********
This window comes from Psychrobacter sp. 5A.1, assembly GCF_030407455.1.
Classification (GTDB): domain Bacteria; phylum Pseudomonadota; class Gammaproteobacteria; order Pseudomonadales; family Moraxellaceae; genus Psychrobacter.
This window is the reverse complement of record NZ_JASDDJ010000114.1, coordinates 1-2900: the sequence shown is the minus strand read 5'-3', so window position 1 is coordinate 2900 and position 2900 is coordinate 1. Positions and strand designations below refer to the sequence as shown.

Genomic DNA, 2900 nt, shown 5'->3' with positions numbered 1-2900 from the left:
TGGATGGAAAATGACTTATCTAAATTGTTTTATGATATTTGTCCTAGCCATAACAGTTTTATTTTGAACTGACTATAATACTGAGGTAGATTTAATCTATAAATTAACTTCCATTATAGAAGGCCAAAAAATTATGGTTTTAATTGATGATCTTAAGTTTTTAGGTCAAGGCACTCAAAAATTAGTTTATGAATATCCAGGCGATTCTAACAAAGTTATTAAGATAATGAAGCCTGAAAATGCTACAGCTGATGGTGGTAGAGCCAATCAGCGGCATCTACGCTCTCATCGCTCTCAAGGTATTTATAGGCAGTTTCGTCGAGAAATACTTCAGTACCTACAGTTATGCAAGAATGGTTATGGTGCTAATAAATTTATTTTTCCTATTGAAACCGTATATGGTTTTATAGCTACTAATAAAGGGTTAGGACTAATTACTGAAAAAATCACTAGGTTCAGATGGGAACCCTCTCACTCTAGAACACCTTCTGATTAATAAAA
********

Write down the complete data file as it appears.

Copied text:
This window comes from Psychrobacter sp. 5A.1, assembly GCF_030407455.1.
Classification (GTDB): domain Bacteria; phylum Pseudomonadota; class Gammaproteobacteria; order Pseudomonadales; family Moraxellaceae; genus Psychrobacter.
This window is the reverse complement of record NZ_JASDDJ010000114.1, coordinates 1-2900: the sequence shown is the minus strand read 5'-3', so window position 1 is coordinate 2900 and position 2900 is coordinate 1. Positions and strand designations below refer to the sequence as shown.

Genomic DNA, 2900 nt, shown 5'->3' with positions numbered 1-2900 from the left:
TGGATGGAAAATGACTTATCTAAATTGTTTTATGATATTTGTCCTAGCCATAACAGTTTTATTTTGAACTGACTATAATACTGAGGTAGATTTAATCTATAAATTAACTTCCATTATAGAAGGCCAAAAAATTATGGTTTTAATTGATGATCTTAAGTTTTTAGGTCAAGGCACTCAAAAATTAGTTTATGAATATCCAGGCGATTCTAACAAAGTTATTAAGATAATGAAGCCTGAAAATGCTACAGCTGATGGTGGTAGAGCCAATCAGCGGCATCTACGCTCTCATCGCTCTCAAGGTATTTATAGGCAGTTTCGTCGAGAAATACTTCAGTACCTACAGTTATGCAAGAATGGTTATGGTGCTAATAAATTTATTTTTCCTATTGAAACCGTATATGGTTTTATAGCTACTAATAAAGGGTTAGGACTAATTACTGAAAAAATCACTAGGTTCAGATGGGAACCCTCTCACTCTAGAACACCTTCTGATTAATAAAA